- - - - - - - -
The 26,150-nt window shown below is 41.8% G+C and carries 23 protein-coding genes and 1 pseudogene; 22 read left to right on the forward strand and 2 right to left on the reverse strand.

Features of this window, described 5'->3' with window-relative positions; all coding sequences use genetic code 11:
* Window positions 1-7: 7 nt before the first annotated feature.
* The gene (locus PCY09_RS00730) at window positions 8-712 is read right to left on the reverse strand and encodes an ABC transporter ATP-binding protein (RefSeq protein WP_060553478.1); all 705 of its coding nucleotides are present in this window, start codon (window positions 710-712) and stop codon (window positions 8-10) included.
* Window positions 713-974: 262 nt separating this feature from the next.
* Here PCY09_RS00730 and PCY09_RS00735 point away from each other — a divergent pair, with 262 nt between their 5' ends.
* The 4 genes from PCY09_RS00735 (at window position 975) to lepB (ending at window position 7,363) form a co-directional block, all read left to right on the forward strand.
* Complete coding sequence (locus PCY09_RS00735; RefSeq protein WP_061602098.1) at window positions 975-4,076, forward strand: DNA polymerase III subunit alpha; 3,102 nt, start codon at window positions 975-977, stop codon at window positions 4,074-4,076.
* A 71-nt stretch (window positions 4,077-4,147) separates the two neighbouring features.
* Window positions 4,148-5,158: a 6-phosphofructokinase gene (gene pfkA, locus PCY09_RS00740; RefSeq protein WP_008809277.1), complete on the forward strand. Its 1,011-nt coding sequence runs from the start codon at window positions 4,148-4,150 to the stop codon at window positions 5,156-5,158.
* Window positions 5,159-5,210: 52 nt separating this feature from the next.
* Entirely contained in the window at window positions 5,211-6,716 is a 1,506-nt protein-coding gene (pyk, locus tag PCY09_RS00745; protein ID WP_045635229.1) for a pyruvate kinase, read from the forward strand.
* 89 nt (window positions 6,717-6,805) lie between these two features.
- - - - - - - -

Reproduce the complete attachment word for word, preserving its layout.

The 26,150-nt window shown below is 41.8% G+C and carries 23 protein-coding genes and 1 pseudogene; 22 read left to right on the forward strand and 2 right to left on the reverse strand.

Features of this window, described 5'->3' with window-relative positions; all coding sequences use genetic code 11:
* Window positions 1-7: 7 nt before the first annotated feature.
* The gene (locus PCY09_RS00730) at window positions 8-712 is read right to left on the reverse strand and encodes an ABC transporter ATP-binding protein (RefSeq protein WP_060553478.1); all 705 of its coding nucleotides are present in this window, start codon (window positions 710-712) and stop codon (window positions 8-10) included.
* Window positions 713-974: 262 nt separating this feature from the next.
* Here PCY09_RS00730 and PCY09_RS00735 point away from each other — a divergent pair, with 262 nt between their 5' ends.
* The 4 genes from PCY09_RS00735 (at window position 975) to lepB (ending at window position 7,363) form a co-directional block, all read left to right on the forward strand.
* Complete coding sequence (locus PCY09_RS00735; RefSeq protein WP_061602098.1) at window positions 975-4,076, forward strand: DNA polymerase III subunit alpha; 3,102 nt, start codon at window positions 975-977, stop codon at window positions 4,074-4,076.
* A 71-nt stretch (window positions 4,077-4,147) separates the two neighbouring features.
* Window positions 4,148-5,158: a 6-phosphofructokinase gene (gene pfkA, locus PCY09_RS00740; RefSeq protein WP_008809277.1), complete on the forward strand. Its 1,011-nt coding sequence runs from the start codon at window positions 4,148-4,150 to the stop codon at window positions 5,156-5,158.
* Window positions 5,159-5,210: 52 nt separating this feature from the next.
* Entirely contained in the window at window positions 5,211-6,716 is a 1,506-nt protein-coding gene (pyk, locus tag PCY09_RS00745; protein ID WP_045635229.1) for a pyruvate kinase, read from the forward strand.
* 89 nt (window positions 6,717-6,805) lie between these two features.